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The Devil’s Path – Review

by Miguel Douglas

@isugoi

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Justice is often a notion that is plagued by a multitude of interpretations that range from acts of forgiveness to that of the most heinous displays of revengeful violence, in turn perhaps being one of the most ambiguous elements of human psychology. But what if in our own pursuit of exacting justice that we unwillingly succumb to the emotional bearings of viewing such instances of injustice countless times over? Do we lose ourselves within our own self-interpretative analysis of morality? It is this debatable notion of justice that remains a focal for Shiraishi Kazuya’s The Devil’s Path, a film that explores some rather expansive themes such as atonement and the necessity to see retribution come about at any expense – but does it explore such thematic endeavors in a sincere fashion considering the weight of its material?

Based upon the novel titled Evil: A Death Row Prisoner’s Accusation, The Devil’s Path works more appropriately as a psychological exploration on retribution as envisioned through an intense relationship between magazine reporter Fujii, played here by the talented Takayuki Yamada, and a death row inmate by the name of Sudo, played here by Pierre Taki, that unfortunately coincides through a rather conventional crime drama. For a significant part of its running time, the film adheres to establishing a murder mystery that offers very little in regards to any sense of suspense, removing much, if not all of it, during the film’s trudging midpoint arc. The uneven pacing is the film’s most detrimental element, with a rather tension filled first half that is brought down by a plodding final half that unapologetically resolves all of the pretext for Sudo – and other involved members – violently despicable crimes. It invalidates much of the escalating mystery that was garnered towards the beginning of the film, only to later ease into a rather predictable conclusion that removes practically all emotional breadth it was initially striving for.

Despite these narrative setbacks though, Fujii and Sudo’s unsteady relationship subtly expresses much more about the ideals behind exacting justice than what the overall narrative has to say about it. Kazuya’s presents the film through an ashen exterior, offering up a dark tone that quite easily reflects that of the indeterminate nature of the film’s themes. Some of the most intense and interesting scenes derive from Fujii’s visits to Sudo in prison, with Fujii eagerly attempting to figure out the massive puzzle that Sudo has laid out in front of him, all in order to bring about the justice that he initially believes Sudo so vehemently deserves. The film handles Fujii’s investigatory as an increasingly obsessive component of his own life, with his continued investigation into Sudo’s past blurring with that of his own emotional languishing surrounding his personal life. We slowly begin to see him descend unto something quite unlike a journalistic reporter by the film’s end, with him appearing more as a zealous proponent of righteousness at the expense of his own psychological state of wellbeing.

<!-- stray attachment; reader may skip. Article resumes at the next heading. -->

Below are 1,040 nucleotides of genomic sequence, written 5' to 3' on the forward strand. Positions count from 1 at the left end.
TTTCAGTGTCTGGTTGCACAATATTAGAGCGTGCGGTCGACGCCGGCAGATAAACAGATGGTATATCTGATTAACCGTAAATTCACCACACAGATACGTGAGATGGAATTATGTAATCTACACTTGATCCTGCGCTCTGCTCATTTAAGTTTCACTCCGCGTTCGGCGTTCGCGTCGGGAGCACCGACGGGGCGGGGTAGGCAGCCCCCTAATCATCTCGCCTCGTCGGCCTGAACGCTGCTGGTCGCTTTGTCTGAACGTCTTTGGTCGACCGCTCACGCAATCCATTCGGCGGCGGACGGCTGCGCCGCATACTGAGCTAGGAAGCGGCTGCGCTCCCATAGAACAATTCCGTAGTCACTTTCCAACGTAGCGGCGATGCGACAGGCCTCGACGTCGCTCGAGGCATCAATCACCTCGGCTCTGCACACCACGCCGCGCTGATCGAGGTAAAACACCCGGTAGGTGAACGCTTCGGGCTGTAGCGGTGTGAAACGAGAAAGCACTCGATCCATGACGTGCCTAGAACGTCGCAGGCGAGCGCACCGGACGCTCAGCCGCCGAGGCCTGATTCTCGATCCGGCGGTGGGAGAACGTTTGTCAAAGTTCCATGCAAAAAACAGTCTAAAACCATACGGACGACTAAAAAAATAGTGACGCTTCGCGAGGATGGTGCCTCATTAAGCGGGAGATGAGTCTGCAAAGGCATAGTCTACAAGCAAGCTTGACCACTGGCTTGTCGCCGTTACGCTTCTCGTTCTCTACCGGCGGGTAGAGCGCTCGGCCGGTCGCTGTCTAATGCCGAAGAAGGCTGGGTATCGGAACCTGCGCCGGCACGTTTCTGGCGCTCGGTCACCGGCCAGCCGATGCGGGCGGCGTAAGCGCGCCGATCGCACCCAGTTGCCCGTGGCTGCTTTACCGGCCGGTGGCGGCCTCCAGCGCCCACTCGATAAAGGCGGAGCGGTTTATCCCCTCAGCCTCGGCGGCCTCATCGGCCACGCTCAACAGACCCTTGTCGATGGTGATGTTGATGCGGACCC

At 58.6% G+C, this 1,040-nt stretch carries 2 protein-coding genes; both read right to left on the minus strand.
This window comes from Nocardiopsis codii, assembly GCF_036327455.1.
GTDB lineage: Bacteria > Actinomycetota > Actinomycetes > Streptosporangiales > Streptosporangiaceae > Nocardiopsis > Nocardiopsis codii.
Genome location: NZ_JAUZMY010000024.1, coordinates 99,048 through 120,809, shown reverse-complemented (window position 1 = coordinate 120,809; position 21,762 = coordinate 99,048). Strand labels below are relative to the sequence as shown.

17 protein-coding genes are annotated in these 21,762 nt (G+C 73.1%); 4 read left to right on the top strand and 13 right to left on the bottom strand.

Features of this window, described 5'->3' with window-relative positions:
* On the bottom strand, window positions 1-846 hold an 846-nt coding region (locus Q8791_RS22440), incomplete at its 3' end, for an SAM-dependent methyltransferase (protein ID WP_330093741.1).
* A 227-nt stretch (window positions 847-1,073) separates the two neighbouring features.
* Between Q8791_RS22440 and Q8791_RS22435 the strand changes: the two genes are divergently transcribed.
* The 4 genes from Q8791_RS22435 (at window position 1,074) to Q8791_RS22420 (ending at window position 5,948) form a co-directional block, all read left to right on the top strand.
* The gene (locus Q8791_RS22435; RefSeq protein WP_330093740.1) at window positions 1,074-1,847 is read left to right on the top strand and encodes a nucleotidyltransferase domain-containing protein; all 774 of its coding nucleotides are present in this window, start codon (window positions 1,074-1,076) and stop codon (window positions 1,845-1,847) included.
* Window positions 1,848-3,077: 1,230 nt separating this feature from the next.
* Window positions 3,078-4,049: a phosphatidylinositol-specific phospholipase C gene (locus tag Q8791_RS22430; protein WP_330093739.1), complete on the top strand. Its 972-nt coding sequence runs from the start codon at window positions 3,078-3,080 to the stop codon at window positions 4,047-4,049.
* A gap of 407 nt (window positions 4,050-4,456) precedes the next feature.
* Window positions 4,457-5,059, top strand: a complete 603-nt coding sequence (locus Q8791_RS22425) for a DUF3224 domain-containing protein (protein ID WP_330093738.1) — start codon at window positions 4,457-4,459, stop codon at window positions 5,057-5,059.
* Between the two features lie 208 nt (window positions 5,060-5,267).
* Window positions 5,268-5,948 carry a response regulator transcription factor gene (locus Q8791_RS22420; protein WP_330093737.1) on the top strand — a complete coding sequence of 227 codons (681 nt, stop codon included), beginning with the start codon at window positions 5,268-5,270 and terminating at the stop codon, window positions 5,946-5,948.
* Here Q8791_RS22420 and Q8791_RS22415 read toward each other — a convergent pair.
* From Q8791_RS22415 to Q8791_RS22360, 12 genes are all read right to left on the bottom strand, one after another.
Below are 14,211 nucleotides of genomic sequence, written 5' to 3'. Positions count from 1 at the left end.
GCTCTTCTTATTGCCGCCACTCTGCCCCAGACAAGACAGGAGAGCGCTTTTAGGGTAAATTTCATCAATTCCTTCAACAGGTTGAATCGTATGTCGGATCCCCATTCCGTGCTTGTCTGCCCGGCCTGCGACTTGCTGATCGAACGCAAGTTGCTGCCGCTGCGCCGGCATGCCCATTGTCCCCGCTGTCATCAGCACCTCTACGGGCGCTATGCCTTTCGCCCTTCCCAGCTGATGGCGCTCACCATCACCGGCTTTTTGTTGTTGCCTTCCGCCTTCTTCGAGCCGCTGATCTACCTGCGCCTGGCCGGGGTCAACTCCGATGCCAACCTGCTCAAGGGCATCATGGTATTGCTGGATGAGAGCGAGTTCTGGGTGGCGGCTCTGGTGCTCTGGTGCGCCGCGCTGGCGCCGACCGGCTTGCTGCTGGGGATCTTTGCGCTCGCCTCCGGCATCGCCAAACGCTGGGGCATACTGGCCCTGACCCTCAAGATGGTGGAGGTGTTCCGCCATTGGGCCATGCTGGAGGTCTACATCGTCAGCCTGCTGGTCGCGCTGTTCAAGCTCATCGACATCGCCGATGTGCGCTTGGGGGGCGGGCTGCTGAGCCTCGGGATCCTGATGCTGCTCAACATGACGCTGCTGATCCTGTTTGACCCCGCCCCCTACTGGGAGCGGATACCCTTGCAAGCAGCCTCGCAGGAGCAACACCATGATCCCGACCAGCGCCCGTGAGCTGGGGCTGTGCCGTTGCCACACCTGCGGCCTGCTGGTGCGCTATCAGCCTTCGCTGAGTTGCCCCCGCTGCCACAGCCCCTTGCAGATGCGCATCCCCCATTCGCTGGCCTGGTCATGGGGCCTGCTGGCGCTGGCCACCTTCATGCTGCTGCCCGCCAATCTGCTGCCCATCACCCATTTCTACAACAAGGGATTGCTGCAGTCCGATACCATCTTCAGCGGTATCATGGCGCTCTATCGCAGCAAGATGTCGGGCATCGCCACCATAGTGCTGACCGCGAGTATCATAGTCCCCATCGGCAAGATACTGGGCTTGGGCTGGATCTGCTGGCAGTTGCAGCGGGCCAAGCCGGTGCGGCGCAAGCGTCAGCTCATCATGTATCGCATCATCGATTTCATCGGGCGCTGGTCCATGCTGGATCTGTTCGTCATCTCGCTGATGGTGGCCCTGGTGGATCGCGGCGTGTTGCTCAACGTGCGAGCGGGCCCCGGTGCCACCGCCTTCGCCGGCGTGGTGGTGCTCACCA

The dichotomy of interpretive justice conveyed between that of Fujii and Sudo is the film’s primary strength though, with the character interactions providing an ever increasing view into how justice can be reshaped and fashioned to one’s own personal bidding rather than being conducive through any plausible matter. When a surprising revelation is unveiled towards the film’s conclusion regarding Sudo’s own understanding of what justice is when fully realized, it presents Fujii in a rather difficulty position of having to steadily reexamine his own comprehensive understanding of justice and how such ideologies can be acted upon in the most selfish of ways. The film’s final moments is a testament to this as well, introducing a sense of tragic irony that certainly delivers on part of Fujii and his perceivingly heroic actions throughout the narrative.

As a film dealing with the application of justice, The Devil’s Path offers a rather traditional narrative that does not attempt to be anything more than it is. Other films have handled similar material in a much more creative and explicit matter -Tetsuya Nakashima’s Confessions (2010), for example – with the aforementioned film better addressing many of the themes as seen here. As a character study though, The Devil’s Path fares much better overall, especially in regards to Fujii and his deteriorating mentality as he slowly becomes awash in self doubt over resolving Sudo’s tales of murder. Questioning his own pursuit of absolute justice, the film succeeds in traversing a rather difficult thematic topic with an authentic sense of ambiguity that does not cheapen the intelligence of the viewing audience, never leaving one with an absolute solution answer towards what ultimate justice truly entails. The Devil’s Path is ultimately a film that has many shortcomings, but it is also one that genuinely is not afraid to explore one of the most contested elements of human understanding.

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Author: Miguel Douglas

As an avid viewer of both Japanese animation and cinema for more than a decade now, Miguel is primarily concerned with establishing a critical look into both mediums as legitimate forms of artistic, cultural, and societal understanding. Never one to simply look at a film or series based solely on superficiality, Miguel has dedicated himself towards bringing awareness to Asian entertainment and its various facets.

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